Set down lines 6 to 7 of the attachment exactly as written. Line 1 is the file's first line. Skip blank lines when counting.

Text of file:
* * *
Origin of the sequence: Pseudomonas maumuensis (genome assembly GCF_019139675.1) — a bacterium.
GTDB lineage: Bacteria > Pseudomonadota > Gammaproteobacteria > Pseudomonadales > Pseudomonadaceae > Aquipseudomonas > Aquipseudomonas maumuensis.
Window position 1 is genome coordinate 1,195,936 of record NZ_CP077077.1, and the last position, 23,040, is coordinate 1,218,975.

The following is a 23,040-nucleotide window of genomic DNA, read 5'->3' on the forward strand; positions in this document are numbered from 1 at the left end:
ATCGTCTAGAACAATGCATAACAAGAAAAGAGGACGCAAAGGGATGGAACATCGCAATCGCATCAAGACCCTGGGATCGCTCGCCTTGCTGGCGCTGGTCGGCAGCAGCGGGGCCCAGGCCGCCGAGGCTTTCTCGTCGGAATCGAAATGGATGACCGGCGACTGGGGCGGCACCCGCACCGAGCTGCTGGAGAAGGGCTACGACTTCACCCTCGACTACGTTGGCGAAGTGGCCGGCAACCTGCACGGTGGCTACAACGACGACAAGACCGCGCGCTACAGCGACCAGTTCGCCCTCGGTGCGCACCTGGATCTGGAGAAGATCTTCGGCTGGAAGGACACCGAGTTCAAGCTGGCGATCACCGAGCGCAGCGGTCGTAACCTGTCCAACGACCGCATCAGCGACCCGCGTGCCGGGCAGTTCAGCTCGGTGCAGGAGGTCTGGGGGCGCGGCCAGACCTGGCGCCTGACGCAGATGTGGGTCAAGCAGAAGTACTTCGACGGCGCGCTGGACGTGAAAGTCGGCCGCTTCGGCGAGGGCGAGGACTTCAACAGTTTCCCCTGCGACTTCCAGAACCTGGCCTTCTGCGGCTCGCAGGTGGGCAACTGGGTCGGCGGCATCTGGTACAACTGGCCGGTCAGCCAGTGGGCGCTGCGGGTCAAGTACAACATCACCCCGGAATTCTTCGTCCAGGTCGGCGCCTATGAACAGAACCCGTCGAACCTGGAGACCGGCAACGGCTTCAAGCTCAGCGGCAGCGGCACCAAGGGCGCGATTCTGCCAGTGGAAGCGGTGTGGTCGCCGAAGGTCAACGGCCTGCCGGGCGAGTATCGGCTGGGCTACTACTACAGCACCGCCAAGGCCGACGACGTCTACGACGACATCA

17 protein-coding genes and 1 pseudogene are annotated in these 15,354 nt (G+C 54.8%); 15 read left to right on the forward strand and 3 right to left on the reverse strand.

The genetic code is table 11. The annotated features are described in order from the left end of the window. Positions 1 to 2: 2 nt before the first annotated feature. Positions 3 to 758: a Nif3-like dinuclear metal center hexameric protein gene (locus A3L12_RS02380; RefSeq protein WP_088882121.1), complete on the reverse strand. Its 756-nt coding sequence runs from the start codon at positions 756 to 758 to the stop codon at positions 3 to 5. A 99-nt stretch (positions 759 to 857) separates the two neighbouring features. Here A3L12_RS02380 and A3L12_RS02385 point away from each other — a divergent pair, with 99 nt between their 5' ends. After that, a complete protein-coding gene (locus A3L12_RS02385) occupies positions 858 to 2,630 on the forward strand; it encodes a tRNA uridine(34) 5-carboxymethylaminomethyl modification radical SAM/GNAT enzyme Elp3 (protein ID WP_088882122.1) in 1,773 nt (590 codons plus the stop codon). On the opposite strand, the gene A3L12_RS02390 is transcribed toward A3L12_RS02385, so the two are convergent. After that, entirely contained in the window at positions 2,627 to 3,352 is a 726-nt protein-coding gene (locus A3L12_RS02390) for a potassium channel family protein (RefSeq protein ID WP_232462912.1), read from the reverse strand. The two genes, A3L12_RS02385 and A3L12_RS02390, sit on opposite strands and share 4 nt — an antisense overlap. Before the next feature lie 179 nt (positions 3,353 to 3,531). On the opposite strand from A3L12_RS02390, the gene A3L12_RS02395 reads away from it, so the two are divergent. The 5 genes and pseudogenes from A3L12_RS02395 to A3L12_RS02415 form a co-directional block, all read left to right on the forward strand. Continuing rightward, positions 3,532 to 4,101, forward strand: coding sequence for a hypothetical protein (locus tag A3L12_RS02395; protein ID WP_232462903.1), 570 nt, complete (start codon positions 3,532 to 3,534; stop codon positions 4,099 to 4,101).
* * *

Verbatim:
17 protein-coding genes and 1 pseudogene are annotated in these 15,354 nt (G+C 54.8%); 15 read left to right on the forward strand and 3 right to left on the reverse strand.

The genetic code is table 11. The annotated features are described in order from the left end of the window. Positions 1 to 2: 2 nt before the first annotated feature. Positions 3 to 758: a Nif3-like dinuclear metal center hexameric protein gene (locus A3L12_RS02380; RefSeq protein WP_088882121.1), complete on the reverse strand. Its 756-nt coding sequence runs from the start codon at positions 756 to 758 to the stop codon at positions 3 to 5. A 99-nt stretch (positions 759 to 857) separates the two neighbouring features. Here A3L12_RS02380 and A3L12_RS02385 point away from each other — a divergent pair, with 99 nt between their 5' ends. After that, a complete protein-coding gene (locus A3L12_RS02385) occupies positions 858 to 2,630 on the forward strand; it encodes a tRNA uridine(34) 5-carboxymethylaminomethyl modification radical SAM/GNAT enzyme Elp3 (protein ID WP_088882122.1) in 1,773 nt (590 codons plus the stop codon). On the opposite strand, the gene A3L12_RS02390 is transcribed toward A3L12_RS02385, so the two are convergent. After that, entirely contained in the window at positions 2,627 to 3,352 is a 726-nt protein-coding gene (locus A3L12_RS02390) for a potassium channel family protein (RefSeq protein ID WP_232462912.1), read from the reverse strand. The two genes, A3L12_RS02385 and A3L12_RS02390, sit on opposite strands and share 4 nt — an antisense overlap. Before the next feature lie 179 nt (positions 3,353 to 3,531). On the opposite strand from A3L12_RS02390, the gene A3L12_RS02395 reads away from it, so the two are divergent. The 5 genes and pseudogenes from A3L12_RS02395 to A3L12_RS02415 form a co-directional block, all read left to right on the forward strand. Continuing rightward, positions 3,532 to 4,101, forward strand: coding sequence for a hypothetical protein (locus tag A3L12_RS02395; protein ID WP_232462903.1), 570 nt, complete (start codon positions 3,532 to 3,534; stop codon positions 4,099 to 4,101).